This is the 5th installment in the Startup Lessons series I have been writing in the wake of my experience with Get Satisfaction. This one will certainly inspire a lot of head shaking around the table as anyone who has been involved with a startup can relate to this.
To recap, here is the series thus far:
5) Board management: My point here is not about criticism of investors because at the end of the day what investors provide above all else is access to capital, and point in fact their motivation is ultimately pure, which is they are in it to make money. Clarity of purpose is really a blessing but as anyone who has been involved with venture capitalists from the perspective of a startup can attest, there is a lot of complexity.
Investors do not do that much to help a company operationally, despite what they may want to believe about their contribution. They are a sounding board and provide critical objective voice on strategic subjects, but an investor is far too removed from the day-to-day decision making to be useful in an operational capacity, and if they are involved in the day-to-day then the are no longer simply investors.
Where this all comes to a head is when a company is facing headwinds. People in general tend to want to simplify things down to the just one thing moment and any problem set in the modern tech startup that can be distilled to just one thing at it’s root is an exception if there ever was one.
An example of this is having a board member say “well you should just charge more” without first considering the competitive dynamics of a market, or the product and customer perspective on value. If the challenge of running and growing a business like this is easy then anyone could do it, so for all the investors reading this right now, it would be helpful to acknowledge that people running these businesses have more knowledge than you do about the business itself. As much as you want to pattern match, that isn’t always helpful because no one person has experience with all the patterns that can be identified and patterns of the past are not indicators of future performance.
Companies and markets are highly volatile multi-variant problem sets that defy simple explanations and recommendations. What investors across the board should be doing in environments like this is helping clear the fog and applying intellectual horsepower where it is really needed, the planning side of the business. Building good forecasting models against the backdrop of fast changing performance factors is no small task, and planning is 1/2 of the planning/controlling responsibility a team is responsible for, but typical boards end up spending a lot of time on the controlling part of the equation.
Furthermore, when it comes to planning the typical startup has the additional dynamic of being not well equipped to push back against investors who have an expectation of growth rates in the early stages that well exceed 100%. This is where the multi-variant challenges rears it’s head, which is that no market is static so while you are building a product, growing a customer base, facing new competitive threats whether they be other startups or incumbents who have identified you as a threat, and then hiring people to support growth in the business. well a lot of things can derail the best laid plans.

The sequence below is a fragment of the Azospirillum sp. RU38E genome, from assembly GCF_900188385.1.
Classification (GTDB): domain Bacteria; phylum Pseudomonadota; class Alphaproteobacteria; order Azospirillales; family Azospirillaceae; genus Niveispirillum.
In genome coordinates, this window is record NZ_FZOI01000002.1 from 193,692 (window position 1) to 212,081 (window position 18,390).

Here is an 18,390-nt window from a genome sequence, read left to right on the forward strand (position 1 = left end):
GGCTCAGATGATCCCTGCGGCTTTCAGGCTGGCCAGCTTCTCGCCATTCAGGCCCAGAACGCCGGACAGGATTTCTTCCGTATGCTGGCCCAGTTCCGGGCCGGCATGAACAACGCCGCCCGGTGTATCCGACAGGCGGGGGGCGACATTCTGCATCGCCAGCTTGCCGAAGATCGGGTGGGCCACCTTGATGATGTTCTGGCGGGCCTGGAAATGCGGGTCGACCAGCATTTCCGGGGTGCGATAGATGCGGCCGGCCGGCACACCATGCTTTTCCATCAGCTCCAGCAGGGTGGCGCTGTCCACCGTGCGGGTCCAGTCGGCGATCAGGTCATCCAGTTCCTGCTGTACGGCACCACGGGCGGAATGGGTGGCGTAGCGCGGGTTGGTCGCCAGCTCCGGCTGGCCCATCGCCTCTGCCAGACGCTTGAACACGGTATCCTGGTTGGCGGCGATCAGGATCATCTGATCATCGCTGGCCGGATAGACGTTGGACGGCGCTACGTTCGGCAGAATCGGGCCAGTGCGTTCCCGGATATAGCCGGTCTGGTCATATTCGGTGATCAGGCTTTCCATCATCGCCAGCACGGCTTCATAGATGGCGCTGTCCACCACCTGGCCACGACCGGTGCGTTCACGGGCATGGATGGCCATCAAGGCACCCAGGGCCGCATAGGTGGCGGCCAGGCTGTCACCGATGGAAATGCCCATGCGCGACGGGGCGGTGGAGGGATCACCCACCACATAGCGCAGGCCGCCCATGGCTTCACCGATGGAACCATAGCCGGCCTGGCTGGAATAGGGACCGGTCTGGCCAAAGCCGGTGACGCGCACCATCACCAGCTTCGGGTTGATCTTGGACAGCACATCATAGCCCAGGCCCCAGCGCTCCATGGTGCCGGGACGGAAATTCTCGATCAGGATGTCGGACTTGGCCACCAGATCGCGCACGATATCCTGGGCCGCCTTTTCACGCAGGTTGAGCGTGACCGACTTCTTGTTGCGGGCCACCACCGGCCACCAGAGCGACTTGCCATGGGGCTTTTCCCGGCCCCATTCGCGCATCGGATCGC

Managing for growth vs. managing for margin enters the discussion because investors want to manage cash efficiently while also proving the growth capability of the company in order to get to the next stage of financing. There is little room for error here and the capital markets are far less forgiving of pivots than they were 2 or 3 years ago.
I also want to talk about shareholder interests and the Board members positions are, typically, preferred shareholders. What is really lacking in tech startups today is a strong voice for common shareholders, the employees, in private companies. The executive members of the board are supposed to fulfill this but all too often their voice is not equal to that of the other board members when it comes to shareholder classes. Preferred shareholders are inherently conflicted in this regard because they enjoy advantages such as liquidation preferences and anti-dilution protections that give them a built-in advantage over the common class of stock.
The modern board needs to cast off the standard operating procedures of the past, in the process becoming more inclusive of shareholder classes as opposed to representing the preferred shareholders first and everyone else second. Board meetings require great structure and strong leadership, and board members need to accept that there will be pushback and dissent based on facts and information that they may not see plainly relative to executives of the company.
As a startup you have a choice, you can be subservient to the board, bending to their pre-determined points of view, or you can be a strong force that counterbalances the parochial interests and instead favoring the greater good. Lastly, boards should be focused exclusively on the substance of the company and less about the personalities of the board members and the executive team.
(Cross-posted @ Venture Chronicles)